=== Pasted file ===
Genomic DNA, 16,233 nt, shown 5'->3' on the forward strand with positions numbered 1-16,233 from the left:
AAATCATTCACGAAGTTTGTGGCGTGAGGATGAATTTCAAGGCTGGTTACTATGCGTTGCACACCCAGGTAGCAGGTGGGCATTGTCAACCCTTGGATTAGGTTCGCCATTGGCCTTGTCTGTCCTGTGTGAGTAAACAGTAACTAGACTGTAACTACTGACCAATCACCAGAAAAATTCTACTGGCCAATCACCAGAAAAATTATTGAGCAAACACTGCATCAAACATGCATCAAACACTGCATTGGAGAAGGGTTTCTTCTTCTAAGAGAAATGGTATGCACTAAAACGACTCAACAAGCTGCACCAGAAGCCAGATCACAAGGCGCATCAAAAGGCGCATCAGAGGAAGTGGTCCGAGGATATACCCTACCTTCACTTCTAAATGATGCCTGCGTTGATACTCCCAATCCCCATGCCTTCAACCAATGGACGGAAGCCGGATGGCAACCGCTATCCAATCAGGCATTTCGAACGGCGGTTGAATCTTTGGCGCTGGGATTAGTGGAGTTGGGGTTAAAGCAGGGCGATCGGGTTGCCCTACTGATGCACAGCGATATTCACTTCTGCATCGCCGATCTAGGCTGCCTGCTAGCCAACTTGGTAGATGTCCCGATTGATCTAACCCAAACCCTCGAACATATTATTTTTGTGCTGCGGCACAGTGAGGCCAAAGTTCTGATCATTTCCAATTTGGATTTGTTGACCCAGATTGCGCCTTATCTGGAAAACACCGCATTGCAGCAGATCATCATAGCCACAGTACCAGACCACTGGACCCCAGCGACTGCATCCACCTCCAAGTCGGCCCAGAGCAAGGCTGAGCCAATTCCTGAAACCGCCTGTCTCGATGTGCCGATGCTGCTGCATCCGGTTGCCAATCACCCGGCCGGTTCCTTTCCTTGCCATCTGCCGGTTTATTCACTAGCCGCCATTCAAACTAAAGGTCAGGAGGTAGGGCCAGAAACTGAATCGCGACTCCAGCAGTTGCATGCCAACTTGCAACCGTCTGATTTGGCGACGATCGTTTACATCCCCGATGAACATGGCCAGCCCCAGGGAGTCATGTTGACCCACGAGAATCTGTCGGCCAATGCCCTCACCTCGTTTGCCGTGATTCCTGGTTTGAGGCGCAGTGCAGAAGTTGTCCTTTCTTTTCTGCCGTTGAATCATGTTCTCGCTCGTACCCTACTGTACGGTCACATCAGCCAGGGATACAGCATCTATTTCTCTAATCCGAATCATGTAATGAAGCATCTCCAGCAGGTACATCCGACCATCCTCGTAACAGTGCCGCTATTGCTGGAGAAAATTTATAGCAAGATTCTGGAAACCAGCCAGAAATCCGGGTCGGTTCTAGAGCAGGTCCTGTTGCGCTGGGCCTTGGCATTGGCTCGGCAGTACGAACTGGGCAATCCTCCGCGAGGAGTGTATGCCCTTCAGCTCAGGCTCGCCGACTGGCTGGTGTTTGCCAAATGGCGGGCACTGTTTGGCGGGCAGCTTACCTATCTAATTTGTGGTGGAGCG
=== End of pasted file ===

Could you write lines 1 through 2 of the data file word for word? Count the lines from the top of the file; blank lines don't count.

Genomic DNA, 16,233 nt, shown 5'->3' on the forward strand with positions numbered 1-16,233 from the left:
AAATCATTCACGAAGTTTGTGGCGTGAGGATGAATTTCAAGGCTGGTTACTATGCGTTGCACACCCAGGTAGCAGGTGGGCATTGTCAACCCTTGGATTAGGTTCGCCATTGGCCTTGTCTGTCCTGTGTGAGTAAACAGTAACTAGACTGTAACTACTGACCAATCACCAGAAAAATTCTACTGGCCAATCACCAGAAAAATTATTGAGCAAACACTGCATCAAACATGCATCAAACACTGCATTGGAGAAGGGTTTCTTCTTCTAAGAGAAATGGTATGCACTAAAACGACTCAACAAGCTGCACCAGAAGCCAGATCACAAGGCGCATCAAAAGGCGCATCAGAGGAAGTGGTCCGAGGATATACCCTACCTTCACTTCTAAATGATGCCTGCGTTGATACTCCCAATCCCCATGCCTTCAACCAATGGACGGAAGCCGGATGGCAACCGCTATCCAATCAGGCATTTCGAACGGCGGTTGAATCTTTGGCGCTGGGATTAGTGGAGTTGGGGTTAAAGCAGGGCGATCGGGTTGCCCTACTGATGCACAGCGATATTCACTTCTGCATCGCCGATCTAGGCTGCCTGCTAGCCAACTTGGTAGATGTCCCGATTGATCTAACCCAAACCCTCGAACATATTATTTTTGTGCTGCGGCACAGTGAGGCCAAAGTTCTGATCATTTCCAATTTGGATTTGTTGACCCAGATTGCGCCTTATCTGGAAAACACCGCATTGCAGCAGATCATCATAGCCACAGTACCAGACCACTGGACCCCAGCGACTGCATCCACCTCCAAGTCGGCCCAGAGCAAGGCTGAGCCAATTCCTGAAACCGCCTGTCTCGATGTGCCGATGCTGCTGCATCCGGTTGCCAATCACCCGGCCGGTTCCTTTCCTTGCCATCTGCCGGTTTATTCACTAGCCGCCATTCAAACTAAAGGTCAGGAGGTAGGGCCAGAAACTGAATCGCGACTCCAGCAGTTGCATGCCAACTTGCAACCGTCTGATTTGGCGACGATCGTTTACATCCCCGATGAACATGGCCAGCCCCAGGGAGTCATGTTGACCCACGAGAATCTGTCGGCCAATGCCCTCACCTCGTTTGCCGTGATTCCTGGTTTGAGGCGCAGTGCAGAAGTTGTCCTTTCTTTTCTGCCGTTGAATCATGTTCTCGCTCGTACCCTACTGTACGGTCACATCAGCCAGGGATACAGCATCTATTTCTCTAATCCGAATCATGTAATGAAGCATCTCCAGCAGGTACATCCGACCATCCTCGTAACAGTGCCGCTATTGCTGGAGAAAATTTATAGCAAGATTCTGGAAACCAGCCAGAAATCCGGGTCGGTTCTAGAGCAGGTCCTGTTGCGCTGGGCCTTGGCATTGGCTCGGCAGTACGAACTGGGCAATCCTCCGCGAGGAGTGTATGCCCTTCAGCTCAGGCTCGCCGACTGGCTGGTGTTTGCCAAATGGCGGGCACTGTTTGGCGGGCAGCTTACCTATCTAATTTGTGGTGGAGCG